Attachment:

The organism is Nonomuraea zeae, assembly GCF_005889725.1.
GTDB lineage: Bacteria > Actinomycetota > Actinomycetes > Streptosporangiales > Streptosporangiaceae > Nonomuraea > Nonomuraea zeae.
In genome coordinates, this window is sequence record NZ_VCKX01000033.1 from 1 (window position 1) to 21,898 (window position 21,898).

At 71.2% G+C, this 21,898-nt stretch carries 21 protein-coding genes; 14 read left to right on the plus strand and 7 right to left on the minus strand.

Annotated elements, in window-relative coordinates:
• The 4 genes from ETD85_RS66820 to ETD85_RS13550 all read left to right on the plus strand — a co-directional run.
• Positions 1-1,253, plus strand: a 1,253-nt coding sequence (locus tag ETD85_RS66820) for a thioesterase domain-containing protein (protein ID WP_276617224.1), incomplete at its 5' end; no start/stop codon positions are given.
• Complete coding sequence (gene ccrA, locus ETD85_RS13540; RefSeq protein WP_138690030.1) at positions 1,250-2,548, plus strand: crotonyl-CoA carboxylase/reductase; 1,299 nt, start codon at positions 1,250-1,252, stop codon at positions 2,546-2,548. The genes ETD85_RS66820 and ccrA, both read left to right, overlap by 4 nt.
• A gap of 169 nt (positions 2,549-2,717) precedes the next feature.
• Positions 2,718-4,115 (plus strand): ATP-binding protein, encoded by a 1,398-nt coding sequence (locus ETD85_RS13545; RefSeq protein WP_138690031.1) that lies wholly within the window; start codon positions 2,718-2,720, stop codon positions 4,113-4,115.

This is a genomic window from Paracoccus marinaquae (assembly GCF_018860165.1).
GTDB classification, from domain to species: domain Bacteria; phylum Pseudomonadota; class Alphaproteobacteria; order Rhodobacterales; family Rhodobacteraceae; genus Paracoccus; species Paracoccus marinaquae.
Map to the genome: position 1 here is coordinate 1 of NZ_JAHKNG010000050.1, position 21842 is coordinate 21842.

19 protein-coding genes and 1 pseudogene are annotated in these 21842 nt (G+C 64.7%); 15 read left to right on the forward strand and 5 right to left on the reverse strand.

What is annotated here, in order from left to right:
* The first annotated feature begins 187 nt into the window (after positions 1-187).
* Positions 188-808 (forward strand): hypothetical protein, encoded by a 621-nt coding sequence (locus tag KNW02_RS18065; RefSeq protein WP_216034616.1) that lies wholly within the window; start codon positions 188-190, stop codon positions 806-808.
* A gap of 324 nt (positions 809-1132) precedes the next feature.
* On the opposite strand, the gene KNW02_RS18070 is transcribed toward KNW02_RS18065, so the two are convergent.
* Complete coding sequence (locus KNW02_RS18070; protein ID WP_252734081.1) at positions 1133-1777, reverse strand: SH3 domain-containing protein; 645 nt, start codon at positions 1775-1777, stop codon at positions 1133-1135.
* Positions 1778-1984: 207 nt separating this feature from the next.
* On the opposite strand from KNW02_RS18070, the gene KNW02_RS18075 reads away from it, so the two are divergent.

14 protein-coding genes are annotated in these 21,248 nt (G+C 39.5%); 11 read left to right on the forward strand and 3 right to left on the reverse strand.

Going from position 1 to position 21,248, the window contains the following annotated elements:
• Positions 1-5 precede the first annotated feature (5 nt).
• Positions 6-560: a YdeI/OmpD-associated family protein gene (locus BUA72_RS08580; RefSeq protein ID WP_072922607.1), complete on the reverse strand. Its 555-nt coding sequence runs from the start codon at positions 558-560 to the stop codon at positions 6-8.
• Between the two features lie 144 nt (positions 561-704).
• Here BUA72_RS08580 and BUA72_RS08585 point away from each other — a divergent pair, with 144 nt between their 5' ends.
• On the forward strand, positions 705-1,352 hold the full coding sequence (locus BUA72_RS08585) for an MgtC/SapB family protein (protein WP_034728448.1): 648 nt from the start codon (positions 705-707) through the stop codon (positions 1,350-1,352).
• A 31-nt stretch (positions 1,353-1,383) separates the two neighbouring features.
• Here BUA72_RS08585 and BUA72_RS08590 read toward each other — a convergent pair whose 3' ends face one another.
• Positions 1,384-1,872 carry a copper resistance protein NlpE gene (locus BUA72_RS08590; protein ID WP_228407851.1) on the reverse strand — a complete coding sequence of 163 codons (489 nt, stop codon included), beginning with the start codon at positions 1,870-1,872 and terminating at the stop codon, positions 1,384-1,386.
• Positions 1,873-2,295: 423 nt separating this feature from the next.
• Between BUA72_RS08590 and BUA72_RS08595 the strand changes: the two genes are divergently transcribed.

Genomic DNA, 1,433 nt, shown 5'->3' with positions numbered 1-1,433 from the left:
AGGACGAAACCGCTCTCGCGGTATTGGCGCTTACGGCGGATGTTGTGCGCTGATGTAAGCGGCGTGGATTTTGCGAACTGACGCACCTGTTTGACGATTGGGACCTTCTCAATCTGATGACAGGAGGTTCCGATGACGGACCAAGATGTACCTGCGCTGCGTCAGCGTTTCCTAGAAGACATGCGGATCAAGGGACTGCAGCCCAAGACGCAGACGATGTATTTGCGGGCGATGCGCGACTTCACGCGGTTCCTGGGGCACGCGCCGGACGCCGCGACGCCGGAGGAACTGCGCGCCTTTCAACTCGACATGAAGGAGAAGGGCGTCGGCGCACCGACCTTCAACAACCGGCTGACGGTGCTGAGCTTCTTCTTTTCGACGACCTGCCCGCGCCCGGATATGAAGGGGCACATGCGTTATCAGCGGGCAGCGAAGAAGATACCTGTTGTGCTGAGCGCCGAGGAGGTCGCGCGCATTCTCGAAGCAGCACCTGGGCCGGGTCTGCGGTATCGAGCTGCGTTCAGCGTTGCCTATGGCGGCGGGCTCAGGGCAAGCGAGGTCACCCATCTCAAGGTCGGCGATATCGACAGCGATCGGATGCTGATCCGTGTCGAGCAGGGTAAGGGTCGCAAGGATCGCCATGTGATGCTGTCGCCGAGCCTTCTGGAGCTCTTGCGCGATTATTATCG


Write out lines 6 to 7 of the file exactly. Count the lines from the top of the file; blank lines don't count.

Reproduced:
• The 4 genes from ETD85_RS66820 to ETD85_RS13550 all read left to right on the plus strand — a co-directional run.
• Positions 1-1,253, plus strand: a 1,253-nt coding sequence (locus tag ETD85_RS66820) for a thioesterase domain-containing protein (protein ID WP_276617224.1), incomplete at its 5' end; no start/stop codon positions are given.